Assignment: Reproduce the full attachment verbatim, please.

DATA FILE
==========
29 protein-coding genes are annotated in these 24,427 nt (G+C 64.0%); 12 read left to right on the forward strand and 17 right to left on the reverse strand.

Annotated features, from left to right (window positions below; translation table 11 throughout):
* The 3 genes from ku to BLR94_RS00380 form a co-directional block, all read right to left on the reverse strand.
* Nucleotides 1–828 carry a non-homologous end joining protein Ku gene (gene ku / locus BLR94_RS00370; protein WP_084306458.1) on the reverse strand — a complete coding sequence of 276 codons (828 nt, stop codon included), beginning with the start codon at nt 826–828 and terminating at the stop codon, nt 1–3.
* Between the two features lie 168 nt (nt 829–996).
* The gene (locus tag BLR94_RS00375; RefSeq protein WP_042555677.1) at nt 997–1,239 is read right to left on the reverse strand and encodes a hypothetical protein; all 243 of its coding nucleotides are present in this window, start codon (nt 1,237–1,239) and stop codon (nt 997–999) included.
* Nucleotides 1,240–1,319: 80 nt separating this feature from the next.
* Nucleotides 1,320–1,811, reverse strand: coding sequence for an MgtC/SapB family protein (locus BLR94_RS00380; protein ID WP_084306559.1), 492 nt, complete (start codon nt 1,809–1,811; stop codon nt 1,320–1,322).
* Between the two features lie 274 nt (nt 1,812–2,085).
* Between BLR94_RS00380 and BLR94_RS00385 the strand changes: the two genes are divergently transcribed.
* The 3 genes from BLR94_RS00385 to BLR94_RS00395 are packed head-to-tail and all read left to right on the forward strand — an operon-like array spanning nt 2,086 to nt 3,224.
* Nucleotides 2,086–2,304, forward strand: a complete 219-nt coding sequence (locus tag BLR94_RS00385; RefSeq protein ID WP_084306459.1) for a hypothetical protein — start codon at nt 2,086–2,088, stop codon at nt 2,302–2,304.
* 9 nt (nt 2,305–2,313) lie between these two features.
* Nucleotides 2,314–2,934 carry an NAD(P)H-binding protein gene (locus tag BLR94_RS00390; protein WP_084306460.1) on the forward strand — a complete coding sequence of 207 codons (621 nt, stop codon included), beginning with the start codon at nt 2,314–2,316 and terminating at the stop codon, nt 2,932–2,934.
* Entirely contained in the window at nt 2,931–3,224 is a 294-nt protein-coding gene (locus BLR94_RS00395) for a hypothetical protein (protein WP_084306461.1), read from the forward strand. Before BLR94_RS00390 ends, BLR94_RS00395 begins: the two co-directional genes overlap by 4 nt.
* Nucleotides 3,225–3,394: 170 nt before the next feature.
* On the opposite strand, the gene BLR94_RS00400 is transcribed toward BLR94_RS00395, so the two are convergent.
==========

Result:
29 protein-coding genes are annotated in these 24,427 nt (G+C 64.0%); 12 read left to right on the forward strand and 17 right to left on the reverse strand.

Annotated features, from left to right (window positions below; translation table 11 throughout):
* The 3 genes from ku to BLR94_RS00380 form a co-directional block, all read right to left on the reverse strand.
* Nucleotides 1–828 carry a non-homologous end joining protein Ku gene (gene ku / locus BLR94_RS00370; protein WP_084306458.1) on the reverse strand — a complete coding sequence of 276 codons (828 nt, stop codon included), beginning with the start codon at nt 826–828 and terminating at the stop codon, nt 1–3.
* Between the two features lie 168 nt (nt 829–996).
* The gene (locus tag BLR94_RS00375; RefSeq protein WP_042555677.1) at nt 997–1,239 is read right to left on the reverse strand and encodes a hypothetical protein; all 243 of its coding nucleotides are present in this window, start codon (nt 1,237–1,239) and stop codon (nt 997–999) included.
* Nucleotides 1,240–1,319: 80 nt separating this feature from the next.
* Nucleotides 1,320–1,811, reverse strand: coding sequence for an MgtC/SapB family protein (locus BLR94_RS00380; protein ID WP_084306559.1), 492 nt, complete (start codon nt 1,809–1,811; stop codon nt 1,320–1,322).
* Between the two features lie 274 nt (nt 1,812–2,085).
* Between BLR94_RS00380 and BLR94_RS00385 the strand changes: the two genes are divergently transcribed.
* The 3 genes from BLR94_RS00385 to BLR94_RS00395 are packed head-to-tail and all read left to right on the forward strand — an operon-like array spanning nt 2,086 to nt 3,224.
* Nucleotides 2,086–2,304, forward strand: a complete 219-nt coding sequence (locus tag BLR94_RS00385; RefSeq protein ID WP_084306459.1) for a hypothetical protein — start codon at nt 2,086–2,088, stop codon at nt 2,302–2,304.
* 9 nt (nt 2,305–2,313) lie between these two features.
* Nucleotides 2,314–2,934 carry an NAD(P)H-binding protein gene (locus tag BLR94_RS00390; protein WP_084306460.1) on the forward strand — a complete coding sequence of 207 codons (621 nt, stop codon included), beginning with the start codon at nt 2,314–2,316 and terminating at the stop codon, nt 2,932–2,934.
* Entirely contained in the window at nt 2,931–3,224 is a 294-nt protein-coding gene (locus BLR94_RS00395) for a hypothetical protein (protein WP_084306461.1), read from the forward strand. Before BLR94_RS00390 ends, BLR94_RS00395 begins: the two co-directional genes overlap by 4 nt.
* Nucleotides 3,225–3,394: 170 nt before the next feature.
* On the opposite strand, the gene BLR94_RS00400 is transcribed toward BLR94_RS00395, so the two are convergent.